Despite being only distantly related to domestic dogs, Maned Wolves share a health problem with some Dalmatians: they get kidney stones.
“Maned Wolves suffer from a serious and possibly hereditary metabolic flaw, which may result in a syndrome called cystinuria, a failure of the renal system to absorb the amino acid cystine,” according to Louise Emmons, a research associate at the National Museum of Natural History. “Cystine is excreted in the wolves' urine, and may cause crystals to form in their kidneys and bladder, which can cause death from kidney failure or blockages in the urinary tract.”
That is not the only thing that threatens this rare animal.
Maned wolves live on insects, small mammals and reptiles, birds, birds' eggs and vegetation. About half its diet consists of fruit. They use their large ears to detect the moment of prey such as mice, guinea pigs and small lizards, which they catch by pouncing on them in the same manner as a fox. Like foxes, they have a strong odor. They do not compete with people for food and, aside from the occasional chicken, newborn lamb or piglet, do not eat livestock, since their jaws and teeth are small.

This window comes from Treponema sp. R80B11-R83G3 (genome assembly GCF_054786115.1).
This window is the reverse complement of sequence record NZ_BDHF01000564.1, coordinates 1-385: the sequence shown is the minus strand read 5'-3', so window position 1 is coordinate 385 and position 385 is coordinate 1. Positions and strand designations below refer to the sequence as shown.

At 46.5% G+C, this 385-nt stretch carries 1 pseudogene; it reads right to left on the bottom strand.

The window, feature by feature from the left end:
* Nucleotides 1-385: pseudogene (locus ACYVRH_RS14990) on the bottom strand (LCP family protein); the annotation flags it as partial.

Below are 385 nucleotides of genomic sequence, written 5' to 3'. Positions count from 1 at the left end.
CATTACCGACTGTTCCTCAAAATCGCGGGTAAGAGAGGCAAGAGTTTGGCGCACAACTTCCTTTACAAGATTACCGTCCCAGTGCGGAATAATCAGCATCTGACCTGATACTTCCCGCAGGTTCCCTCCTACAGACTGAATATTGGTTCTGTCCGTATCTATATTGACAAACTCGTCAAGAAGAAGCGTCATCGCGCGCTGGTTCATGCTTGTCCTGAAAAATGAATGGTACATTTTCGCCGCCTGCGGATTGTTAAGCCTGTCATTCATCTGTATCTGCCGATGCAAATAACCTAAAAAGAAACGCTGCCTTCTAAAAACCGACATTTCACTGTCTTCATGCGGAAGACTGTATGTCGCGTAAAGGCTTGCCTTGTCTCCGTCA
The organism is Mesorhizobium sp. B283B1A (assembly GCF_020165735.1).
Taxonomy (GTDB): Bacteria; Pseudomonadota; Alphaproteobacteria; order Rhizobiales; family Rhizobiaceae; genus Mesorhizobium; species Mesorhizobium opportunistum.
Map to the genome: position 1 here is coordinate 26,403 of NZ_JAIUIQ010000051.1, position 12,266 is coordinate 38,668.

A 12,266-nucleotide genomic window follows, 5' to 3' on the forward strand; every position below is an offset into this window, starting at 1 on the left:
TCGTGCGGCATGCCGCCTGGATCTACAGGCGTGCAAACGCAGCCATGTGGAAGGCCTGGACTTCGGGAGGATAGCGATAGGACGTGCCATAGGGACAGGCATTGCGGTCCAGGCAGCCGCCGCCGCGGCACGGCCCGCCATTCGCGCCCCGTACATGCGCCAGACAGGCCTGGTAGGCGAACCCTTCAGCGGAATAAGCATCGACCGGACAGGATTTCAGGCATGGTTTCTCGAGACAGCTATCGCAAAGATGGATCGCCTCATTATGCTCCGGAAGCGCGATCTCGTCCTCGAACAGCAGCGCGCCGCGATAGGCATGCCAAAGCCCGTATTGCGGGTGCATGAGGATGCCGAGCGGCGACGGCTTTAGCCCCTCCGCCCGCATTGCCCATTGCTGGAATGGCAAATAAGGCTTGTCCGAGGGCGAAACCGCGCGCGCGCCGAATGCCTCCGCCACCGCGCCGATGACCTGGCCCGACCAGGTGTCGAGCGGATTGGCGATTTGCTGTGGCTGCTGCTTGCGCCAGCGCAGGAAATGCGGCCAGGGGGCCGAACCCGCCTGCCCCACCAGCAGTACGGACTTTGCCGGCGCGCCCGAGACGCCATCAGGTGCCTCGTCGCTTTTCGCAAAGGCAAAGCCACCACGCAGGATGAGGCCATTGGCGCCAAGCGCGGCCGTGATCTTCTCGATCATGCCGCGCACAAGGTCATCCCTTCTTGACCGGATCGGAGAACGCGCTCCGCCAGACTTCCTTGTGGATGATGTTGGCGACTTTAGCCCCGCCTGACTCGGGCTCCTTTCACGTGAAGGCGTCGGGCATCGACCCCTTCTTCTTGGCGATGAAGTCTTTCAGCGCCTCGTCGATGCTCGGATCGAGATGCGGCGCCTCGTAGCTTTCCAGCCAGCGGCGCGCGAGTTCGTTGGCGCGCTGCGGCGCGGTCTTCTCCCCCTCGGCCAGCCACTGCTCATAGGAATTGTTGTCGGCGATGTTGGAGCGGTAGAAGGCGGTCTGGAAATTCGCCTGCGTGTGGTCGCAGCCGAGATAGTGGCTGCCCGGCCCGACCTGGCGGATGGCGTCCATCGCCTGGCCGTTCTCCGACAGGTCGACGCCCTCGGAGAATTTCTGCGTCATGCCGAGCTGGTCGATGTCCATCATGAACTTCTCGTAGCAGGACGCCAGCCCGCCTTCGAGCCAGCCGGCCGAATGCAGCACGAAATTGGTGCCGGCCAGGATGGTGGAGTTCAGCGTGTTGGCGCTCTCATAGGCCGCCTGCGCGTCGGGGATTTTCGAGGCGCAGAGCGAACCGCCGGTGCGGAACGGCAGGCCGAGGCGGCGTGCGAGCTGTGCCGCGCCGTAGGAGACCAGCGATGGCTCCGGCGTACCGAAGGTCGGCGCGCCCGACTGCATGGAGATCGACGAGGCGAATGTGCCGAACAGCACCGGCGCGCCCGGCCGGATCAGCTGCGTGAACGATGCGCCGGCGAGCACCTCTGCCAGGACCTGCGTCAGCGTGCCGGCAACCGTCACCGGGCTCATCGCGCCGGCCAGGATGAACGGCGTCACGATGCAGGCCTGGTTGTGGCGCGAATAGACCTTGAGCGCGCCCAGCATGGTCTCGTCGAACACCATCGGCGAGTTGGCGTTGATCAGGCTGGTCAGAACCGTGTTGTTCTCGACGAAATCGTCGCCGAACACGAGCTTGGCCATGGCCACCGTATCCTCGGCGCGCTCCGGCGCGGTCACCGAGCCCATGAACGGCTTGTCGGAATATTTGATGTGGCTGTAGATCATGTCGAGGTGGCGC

Since their fur, which smells like a skunk's, has no commercial value, the main threat to their survival is habitat destruction from logging, slash-and-burn cultivation and draining marshlands to create more farmland. Sadly, it is also hunted for sport, even though the meat and pelt are of no value. The maned wolf, once found in many South American countries, is now completely gone from Uruguay and the southern part of Argentina. It is classed as Endangered in several countries.
It is thought there are as few as 1,500 maned wolves left in the wild.